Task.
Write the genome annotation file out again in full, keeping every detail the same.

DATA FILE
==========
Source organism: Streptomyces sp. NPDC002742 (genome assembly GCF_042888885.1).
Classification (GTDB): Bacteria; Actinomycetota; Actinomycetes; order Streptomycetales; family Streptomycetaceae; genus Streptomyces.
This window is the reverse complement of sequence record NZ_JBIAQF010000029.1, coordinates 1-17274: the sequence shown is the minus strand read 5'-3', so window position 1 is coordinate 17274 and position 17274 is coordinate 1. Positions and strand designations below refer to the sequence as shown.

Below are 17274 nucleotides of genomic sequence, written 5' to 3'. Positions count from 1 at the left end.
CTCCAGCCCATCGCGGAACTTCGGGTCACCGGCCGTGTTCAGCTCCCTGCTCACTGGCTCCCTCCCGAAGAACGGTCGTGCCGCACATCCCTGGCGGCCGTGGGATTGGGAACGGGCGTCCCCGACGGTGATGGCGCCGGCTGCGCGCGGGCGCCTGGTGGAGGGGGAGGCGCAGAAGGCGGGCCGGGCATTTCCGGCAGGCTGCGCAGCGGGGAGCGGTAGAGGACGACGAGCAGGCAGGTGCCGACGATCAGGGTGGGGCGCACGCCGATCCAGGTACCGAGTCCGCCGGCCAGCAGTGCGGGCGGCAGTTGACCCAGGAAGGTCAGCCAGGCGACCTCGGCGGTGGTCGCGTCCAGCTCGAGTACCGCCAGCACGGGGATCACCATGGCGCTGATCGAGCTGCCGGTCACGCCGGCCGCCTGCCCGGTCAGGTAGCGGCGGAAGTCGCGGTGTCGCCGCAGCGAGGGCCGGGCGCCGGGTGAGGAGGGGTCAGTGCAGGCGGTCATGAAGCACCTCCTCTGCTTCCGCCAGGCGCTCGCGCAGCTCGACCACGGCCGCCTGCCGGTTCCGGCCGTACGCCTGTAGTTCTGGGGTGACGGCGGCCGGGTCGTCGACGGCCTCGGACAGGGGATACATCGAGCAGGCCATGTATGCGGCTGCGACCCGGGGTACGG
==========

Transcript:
Source organism: Streptomyces sp. NPDC002742 (genome assembly GCF_042888885.1).
Classification (GTDB): Bacteria; Actinomycetota; Actinomycetes; order Streptomycetales; family Streptomycetaceae; genus Streptomyces.
This window is the reverse complement of sequence record NZ_JBIAQF010000029.1, coordinates 1-17274: the sequence shown is the minus strand read 5'-3', so window position 1 is coordinate 17274 and position 17274 is coordinate 1. Positions and strand designations below refer to the sequence as shown.

Below are 17274 nucleotides of genomic sequence, written 5' to 3'. Positions count from 1 at the left end.
CTCCAGCCCATCGCGGAACTTCGGGTCACCGGCCGTGTTCAGCTCCCTGCTCACTGGCTCCCTCCCGAAGAACGGTCGTGCCGCACATCCCTGGCGGCCGTGGGATTGGGAACGGGCGTCCCCGACGGTGATGGCGCCGGCTGCGCGCGGGCGCCTGGTGGAGGGGGAGGCGCAGAAGGCGGGCCGGGCATTTCCGGCAGGCTGCGCAGCGGGGAGCGGTAGAGGACGACGAGCAGGCAGGTGCCGACGATCAGGGTGGGGCGCACGCCGATCCAGGTACCGAGTCCGCCGGCCAGCAGTGCGGGCGGCAGTTGACCCAGGAAGGTCAGCCAGGCGACCTCGGCGGTGGTCGCGTCCAGCTCGAGTACCGCCAGCACGGGGATCACCATGGCGCTGATCGAGCTGCCGGTCACGCCGGCCGCCTGCCCGGTCAGGTAGCGGCGGAAGTCGCGGTGTCGCCGCAGCGAGGGCCGGGCGCCGGGTGAGGAGGGGTCAGTGCAGGCGGTCATGAAGCACCTCCTCTGCTTCCGCCAGGCGCTCGCGCAGCTCGACCACGGCCGCCTGCCGGTTCCGGCCGTACGCCTGTAGTTCTGGGGTGACGGCGGCCGGGTCGTCGACGGCCTCGGACAGGGGATACATCGAGCAGGCCATGTATGCGGCTGCGACCCGGGGTACGG